Trypanosoma cruzi induces trophoblast differentiation: A potential local antiparasitic mechanism of the human placenta?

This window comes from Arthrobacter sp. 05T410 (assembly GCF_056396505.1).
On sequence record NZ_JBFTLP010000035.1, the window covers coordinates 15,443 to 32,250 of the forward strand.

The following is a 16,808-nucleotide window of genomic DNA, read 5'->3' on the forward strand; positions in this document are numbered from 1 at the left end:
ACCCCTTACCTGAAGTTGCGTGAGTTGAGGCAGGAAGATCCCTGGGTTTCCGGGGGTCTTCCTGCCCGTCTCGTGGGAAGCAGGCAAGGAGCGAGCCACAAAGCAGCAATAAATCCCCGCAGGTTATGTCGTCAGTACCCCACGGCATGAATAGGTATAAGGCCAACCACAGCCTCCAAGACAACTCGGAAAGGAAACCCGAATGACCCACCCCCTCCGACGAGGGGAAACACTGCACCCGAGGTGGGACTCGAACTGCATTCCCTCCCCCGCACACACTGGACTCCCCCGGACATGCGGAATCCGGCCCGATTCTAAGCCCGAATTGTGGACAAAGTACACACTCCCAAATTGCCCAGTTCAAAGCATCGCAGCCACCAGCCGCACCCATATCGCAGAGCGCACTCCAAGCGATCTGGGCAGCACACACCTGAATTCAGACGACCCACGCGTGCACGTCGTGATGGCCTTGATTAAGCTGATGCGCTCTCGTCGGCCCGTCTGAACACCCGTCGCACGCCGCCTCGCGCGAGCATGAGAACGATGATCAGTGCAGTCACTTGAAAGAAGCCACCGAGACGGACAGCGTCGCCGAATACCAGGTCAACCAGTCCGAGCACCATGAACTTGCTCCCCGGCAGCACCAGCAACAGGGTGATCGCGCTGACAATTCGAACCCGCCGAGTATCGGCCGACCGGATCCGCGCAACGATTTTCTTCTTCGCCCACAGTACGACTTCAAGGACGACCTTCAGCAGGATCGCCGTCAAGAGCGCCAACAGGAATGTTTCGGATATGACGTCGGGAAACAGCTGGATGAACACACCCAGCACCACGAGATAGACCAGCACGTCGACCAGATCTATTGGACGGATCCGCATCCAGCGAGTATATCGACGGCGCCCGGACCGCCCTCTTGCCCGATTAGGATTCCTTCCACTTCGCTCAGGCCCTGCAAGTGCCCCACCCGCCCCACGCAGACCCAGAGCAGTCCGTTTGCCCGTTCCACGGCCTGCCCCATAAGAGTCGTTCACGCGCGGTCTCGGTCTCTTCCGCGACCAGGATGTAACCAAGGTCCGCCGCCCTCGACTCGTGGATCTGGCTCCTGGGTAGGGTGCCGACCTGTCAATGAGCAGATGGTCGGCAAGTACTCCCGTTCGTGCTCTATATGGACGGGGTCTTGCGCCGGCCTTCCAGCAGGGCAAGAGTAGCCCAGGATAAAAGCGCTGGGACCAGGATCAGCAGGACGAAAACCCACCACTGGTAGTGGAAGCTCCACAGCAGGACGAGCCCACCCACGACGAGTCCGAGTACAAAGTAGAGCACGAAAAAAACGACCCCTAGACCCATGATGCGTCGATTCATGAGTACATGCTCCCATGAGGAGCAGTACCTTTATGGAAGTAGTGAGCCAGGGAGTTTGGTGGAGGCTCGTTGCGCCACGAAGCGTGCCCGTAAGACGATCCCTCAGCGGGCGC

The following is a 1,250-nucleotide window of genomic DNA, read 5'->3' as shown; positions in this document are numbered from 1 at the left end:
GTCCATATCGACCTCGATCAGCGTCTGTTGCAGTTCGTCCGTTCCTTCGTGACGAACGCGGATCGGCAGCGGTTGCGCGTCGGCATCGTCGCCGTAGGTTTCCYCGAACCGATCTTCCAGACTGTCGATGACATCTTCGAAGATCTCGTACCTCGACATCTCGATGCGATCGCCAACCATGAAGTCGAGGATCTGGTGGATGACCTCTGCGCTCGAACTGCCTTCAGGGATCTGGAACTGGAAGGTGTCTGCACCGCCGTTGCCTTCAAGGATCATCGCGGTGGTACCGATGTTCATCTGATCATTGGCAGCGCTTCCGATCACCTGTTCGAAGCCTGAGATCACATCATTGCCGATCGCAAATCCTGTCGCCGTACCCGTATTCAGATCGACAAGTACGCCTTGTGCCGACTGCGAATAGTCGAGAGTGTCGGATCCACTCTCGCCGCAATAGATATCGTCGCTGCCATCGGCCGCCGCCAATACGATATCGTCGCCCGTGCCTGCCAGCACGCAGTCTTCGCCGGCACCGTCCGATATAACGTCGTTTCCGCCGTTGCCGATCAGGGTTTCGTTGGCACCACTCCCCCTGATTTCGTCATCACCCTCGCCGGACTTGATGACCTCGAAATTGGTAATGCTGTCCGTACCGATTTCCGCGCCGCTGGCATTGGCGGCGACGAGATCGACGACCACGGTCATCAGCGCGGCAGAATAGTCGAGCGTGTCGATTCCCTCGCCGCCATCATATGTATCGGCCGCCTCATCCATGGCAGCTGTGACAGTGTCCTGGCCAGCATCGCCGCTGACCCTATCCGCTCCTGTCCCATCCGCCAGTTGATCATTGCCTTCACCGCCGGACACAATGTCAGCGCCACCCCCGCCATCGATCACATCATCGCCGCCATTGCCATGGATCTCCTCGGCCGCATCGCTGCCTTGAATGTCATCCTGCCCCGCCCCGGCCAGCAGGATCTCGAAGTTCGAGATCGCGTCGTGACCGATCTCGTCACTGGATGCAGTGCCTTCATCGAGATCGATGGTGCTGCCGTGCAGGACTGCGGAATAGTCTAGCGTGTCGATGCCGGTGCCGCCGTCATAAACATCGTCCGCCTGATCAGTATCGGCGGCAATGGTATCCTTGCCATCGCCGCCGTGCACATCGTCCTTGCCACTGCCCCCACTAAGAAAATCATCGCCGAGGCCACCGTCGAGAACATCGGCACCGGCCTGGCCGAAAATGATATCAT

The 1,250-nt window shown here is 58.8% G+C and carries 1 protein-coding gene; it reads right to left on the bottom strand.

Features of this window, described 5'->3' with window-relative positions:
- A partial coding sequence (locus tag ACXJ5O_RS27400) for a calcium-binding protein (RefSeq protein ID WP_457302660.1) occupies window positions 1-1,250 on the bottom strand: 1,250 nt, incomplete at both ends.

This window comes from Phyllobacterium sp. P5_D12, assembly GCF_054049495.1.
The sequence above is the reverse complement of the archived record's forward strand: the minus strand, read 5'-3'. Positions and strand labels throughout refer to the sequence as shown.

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Copyright © 2014 Elsevier Ltd. All rights reserved.Introduction: The congenital transmission of Trypanosoma cruzi (T. cruzi) is responsible for one-third of new Chagas disease cases each year. During congenital transmission, the parasite breaks down the placental barrier formed by the trophoblast, basal laminae and villous stroma. The observation that only 5% of infected mothers transmit the parasite to the fetus implies that the placenta may impair parasite transmission. The trophoblast undergoes continuous epithelial turnover, which is considered part of innate immunity. Therefore, we propose that T. cruzi induces differentiation in the trophoblast as part of a local antiparasitic mechanism of the placenta. Methods: We analyzed β-human chorionic gonadotropin (β-hCG) and syncytin protein expression in HPCVE and BeWo cells using immunofluorescence and western blotting. Additionally, b-hCG secretion into the culture medium was measured by ELISA. We assessed the differentiation of tropho
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